RAF Support Command


Support Command was a command of the Royal Air Force between 1973 and 1994. The headquarters was located at RAF Brampton in Cambridgeshire.

RAF Support Command
Country United Kingdom
Branch Royal Air Force
RoleLogistical and maintenance support
Size18,144 uniformed personnel (1993)
HeadquartersRAF Brampton[1]
Motto(s)Ut Aquilae Volent (Latin: That Eagles May Fly)[2]

History edit

It was formed on 31 August 1973 by the renaming of RAF Maintenance Command,[3] with No. 90 (Signals) Group being added to it. Its responsibilities included all logistical and maintenance support requirements of the RAF. Among its first stations assigned may have been RAF Gan, transferred from Far East Air Force. It was renamed as RAF Support Command, and its role further increased, on 13 June 1977 when it absorbed Training Command, making it additionally responsible for all RAF ground and aircrew training.[4] In 1982, Support Command had an inventory of 500 aircraft and 49,000 personnel, which included 14,000 civilians and 8,000 trainees.[4]

Support Command undertook training for all officers and other ranks, which was delivered at Biggin Hill, Cosford, Cranwell, Digby, Finningley, Halton, Henlow, Hereford, Leeming, Linton-on-Ouse, Locking, Newton, North Luffenham, St Athan, Sealand, Shawbury, Swinderby, and Valley.[5] One major function of Support Command was facilitating medical training and delivery of medical services. This involved the control of the RAF Hospitals at Ely, Halton, Nocton Hall and Wroughton. Support Command was also responsible for the rehabilitation centres at Chessington and Headley Court.[6]

In the 1980s the bunker at RAF Holmpton was converted to form a new Emergency War Headquarters for RAF Support Command.[7] In the year before it was disbanded (1993), Support Command had 18,144 uniformed personnel under its structure, spread across 40 locations.[8] In October 1985, the HQ building of Support Command at RAF Brampton was destroyed by fire.[9] Staff had to move into temporary accommodation until a new HQ building was built, with the final cost coming in at around £44 million.[10] The new HQ was opened on 7 June 1988 by the Duke of Gloucester.[11]

In 1994 the Command was split up, with many of its functions merging with those of the RAF Personnel Management Centre to form RAF Personnel and Training Command, and others being hived off into RAF Logistics Command.[3]

Air Officers Commanding-in-Chief edit

The following officers have held the appointment of Air Officer Commanding-in-Chief RAF Support Command:[3]

See also edit

References edit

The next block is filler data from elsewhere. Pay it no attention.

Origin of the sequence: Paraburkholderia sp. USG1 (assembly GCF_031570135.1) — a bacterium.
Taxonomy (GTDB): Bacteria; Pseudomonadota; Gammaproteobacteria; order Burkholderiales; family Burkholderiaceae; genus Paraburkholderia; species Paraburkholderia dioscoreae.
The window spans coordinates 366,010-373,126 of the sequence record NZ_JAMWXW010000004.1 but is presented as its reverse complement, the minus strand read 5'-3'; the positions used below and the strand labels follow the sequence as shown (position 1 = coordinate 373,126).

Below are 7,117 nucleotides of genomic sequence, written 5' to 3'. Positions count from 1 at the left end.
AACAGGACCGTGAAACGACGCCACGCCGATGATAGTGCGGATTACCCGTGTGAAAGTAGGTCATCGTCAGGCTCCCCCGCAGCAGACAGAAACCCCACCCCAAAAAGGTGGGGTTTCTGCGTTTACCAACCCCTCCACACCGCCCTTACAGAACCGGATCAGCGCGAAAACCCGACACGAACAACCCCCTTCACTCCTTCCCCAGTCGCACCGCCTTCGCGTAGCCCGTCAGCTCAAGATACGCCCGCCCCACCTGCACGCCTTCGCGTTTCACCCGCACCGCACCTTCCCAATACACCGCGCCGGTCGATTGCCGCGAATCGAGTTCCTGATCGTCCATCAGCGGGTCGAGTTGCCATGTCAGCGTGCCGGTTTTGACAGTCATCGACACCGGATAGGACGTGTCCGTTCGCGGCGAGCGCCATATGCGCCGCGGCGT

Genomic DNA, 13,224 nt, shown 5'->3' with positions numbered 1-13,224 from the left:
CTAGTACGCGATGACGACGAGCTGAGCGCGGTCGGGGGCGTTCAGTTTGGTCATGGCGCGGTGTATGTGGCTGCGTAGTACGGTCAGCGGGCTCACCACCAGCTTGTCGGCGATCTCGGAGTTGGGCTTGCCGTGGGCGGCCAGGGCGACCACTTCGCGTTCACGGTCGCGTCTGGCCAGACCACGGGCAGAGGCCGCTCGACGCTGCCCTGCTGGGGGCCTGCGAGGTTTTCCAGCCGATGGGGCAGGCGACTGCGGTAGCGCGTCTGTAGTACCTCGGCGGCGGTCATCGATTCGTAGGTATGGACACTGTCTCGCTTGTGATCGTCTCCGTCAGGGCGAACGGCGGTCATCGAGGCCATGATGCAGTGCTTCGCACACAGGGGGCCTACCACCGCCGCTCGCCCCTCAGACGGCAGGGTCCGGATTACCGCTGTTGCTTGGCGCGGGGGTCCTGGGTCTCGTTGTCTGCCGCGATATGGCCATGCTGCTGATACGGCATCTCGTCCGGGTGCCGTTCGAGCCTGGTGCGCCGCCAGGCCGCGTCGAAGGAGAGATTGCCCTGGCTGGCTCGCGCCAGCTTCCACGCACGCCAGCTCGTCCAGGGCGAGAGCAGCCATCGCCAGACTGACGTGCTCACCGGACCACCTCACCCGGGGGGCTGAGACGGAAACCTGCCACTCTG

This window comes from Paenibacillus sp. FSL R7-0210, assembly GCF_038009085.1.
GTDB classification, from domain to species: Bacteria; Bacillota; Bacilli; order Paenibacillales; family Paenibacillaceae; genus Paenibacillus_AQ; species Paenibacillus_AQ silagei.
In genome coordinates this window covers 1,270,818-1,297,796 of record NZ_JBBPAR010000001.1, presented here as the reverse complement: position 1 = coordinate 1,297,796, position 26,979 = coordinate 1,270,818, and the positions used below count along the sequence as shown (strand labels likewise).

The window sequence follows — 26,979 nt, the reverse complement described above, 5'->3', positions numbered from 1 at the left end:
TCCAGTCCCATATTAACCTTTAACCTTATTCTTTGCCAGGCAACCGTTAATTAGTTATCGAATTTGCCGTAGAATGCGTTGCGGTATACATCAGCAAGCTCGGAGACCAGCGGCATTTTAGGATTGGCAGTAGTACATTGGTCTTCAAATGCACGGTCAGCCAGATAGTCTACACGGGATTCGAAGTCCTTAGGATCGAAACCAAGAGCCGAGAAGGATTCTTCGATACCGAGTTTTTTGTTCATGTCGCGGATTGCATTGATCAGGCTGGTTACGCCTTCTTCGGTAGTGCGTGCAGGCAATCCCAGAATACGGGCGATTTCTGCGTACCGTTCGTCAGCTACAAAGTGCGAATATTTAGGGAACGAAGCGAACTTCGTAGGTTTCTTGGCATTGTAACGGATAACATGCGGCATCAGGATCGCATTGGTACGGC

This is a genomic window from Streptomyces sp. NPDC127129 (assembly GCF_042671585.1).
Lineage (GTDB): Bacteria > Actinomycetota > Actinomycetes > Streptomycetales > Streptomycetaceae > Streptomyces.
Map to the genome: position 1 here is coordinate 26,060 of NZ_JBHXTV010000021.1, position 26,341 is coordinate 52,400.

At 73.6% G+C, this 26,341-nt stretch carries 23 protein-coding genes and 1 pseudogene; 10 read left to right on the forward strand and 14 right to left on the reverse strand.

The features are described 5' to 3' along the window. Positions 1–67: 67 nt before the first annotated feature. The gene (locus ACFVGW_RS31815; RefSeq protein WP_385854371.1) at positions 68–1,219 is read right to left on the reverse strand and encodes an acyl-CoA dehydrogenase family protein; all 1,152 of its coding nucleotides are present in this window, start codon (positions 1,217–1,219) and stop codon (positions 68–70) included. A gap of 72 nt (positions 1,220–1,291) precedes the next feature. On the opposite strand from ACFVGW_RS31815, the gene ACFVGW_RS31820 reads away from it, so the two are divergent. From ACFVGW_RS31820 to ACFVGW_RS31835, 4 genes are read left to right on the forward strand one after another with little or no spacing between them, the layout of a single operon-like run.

1. ^ Royal Air Force, History of RAF Brampton, accessed December 2013.
  2. ^ Pine, L G (1983). A Dictionary of mottoes. London: Routledge & K. Paul. p. 243. ISBN 0-7100-9339-X.
  3. ^ a b c Air of Authority - A History of RAF Organisation - RAF Home Commands formed between 1958 - 2002 Archived 5 July 2014 at the Wayback Machine
  4. ^ a b c Ansell 1982, p. 293.
  5. ^ Ansell 1982, pp. 293–299.
  6. ^ Ansell 1982, p. 299.
  7. ^ "Public warned of 'rigged explosions' during filming at Cold War-era nuclear bunker in Yorkshire". The Yorkshire Post. 1 May 2018. Retrieved 26 September 2021.
  8. ^ "RAF Support Command (Hansard, 9 July 1993)". api.parliament.uk. Retrieved 26 September 2021.
  9. ^ "Fire Sweeps Through RAF Base". AP News. 24 October 1985. Retrieved 27 September 2021.
  10. ^ Short, Eric (12 December 1985). "RAF Fire Raises October Damage Figures To 64.1 Million pounds". The Financial Times. No. 29, 803. p. 9. ISSN 0307-1766. Retrieved 27 September 2021.
  11. ^ March 1989, p. 88.
  12. ^ Alex, May. "Gingell, Sir John". Oxford Dictionary of National Biography (online ed.). Oxford University Press. doi:10.1093/ref:odnb/101725. (Subscription or UK public library membership required.)
  13. ^ Taylor, John W R (October 1984). "How good is the RAF". Air Force Magazine. Vol. 67, no. 10. Arlington: Air Force Association. p. 69. ISSN 0730-6784. OCLC 907717893.
  14. ^ "John Sutton: Cold War fighter pilot who later rose through the ranks". The Independent. 19 February 2015. Retrieved 26 September 2021.
  15. ^ a b Jenkins, Simon, ed. (3 November 1990). "Appointments". The Times. No. 63, 854. p. 14. ISSN 0140-0460.

Sources edit

  • Ansell, Keith (September 1982). "Royal Air Force Support Command". Armed Forces Magazine. Shepperton: Ian Allan. ISSN 0142-4696. OCLC 231043296.
  • March, P. (1989). Royal Air Force Yearbook 1989. Fairford, UK: Royal Air Force Benevolent Fund.

Further reading edit

  • Jackson, Brendan. "Logistic support in the Royal Air Force." The RUSI Journal 137, no. 6 (1992): 38–43.
  • Terry Ford GEng MRAeS, (1987) "Royal Air Force Engineering", Aircraft Engineering and Aerospace Technology, Vol. 59 Issue: 11, pp. 11–13, https://doi.org/10.1108/. An opportunity to become acquainted with the engineering expertise available at RAF Stations and to study the degree of involvement in design and manufacture occurred recently when visiting Abingdon and Marham.
Preceded by Support Command
Succeeded by
Preceded by
Training Command
Absorbed on 13 June 1977
Succeeded by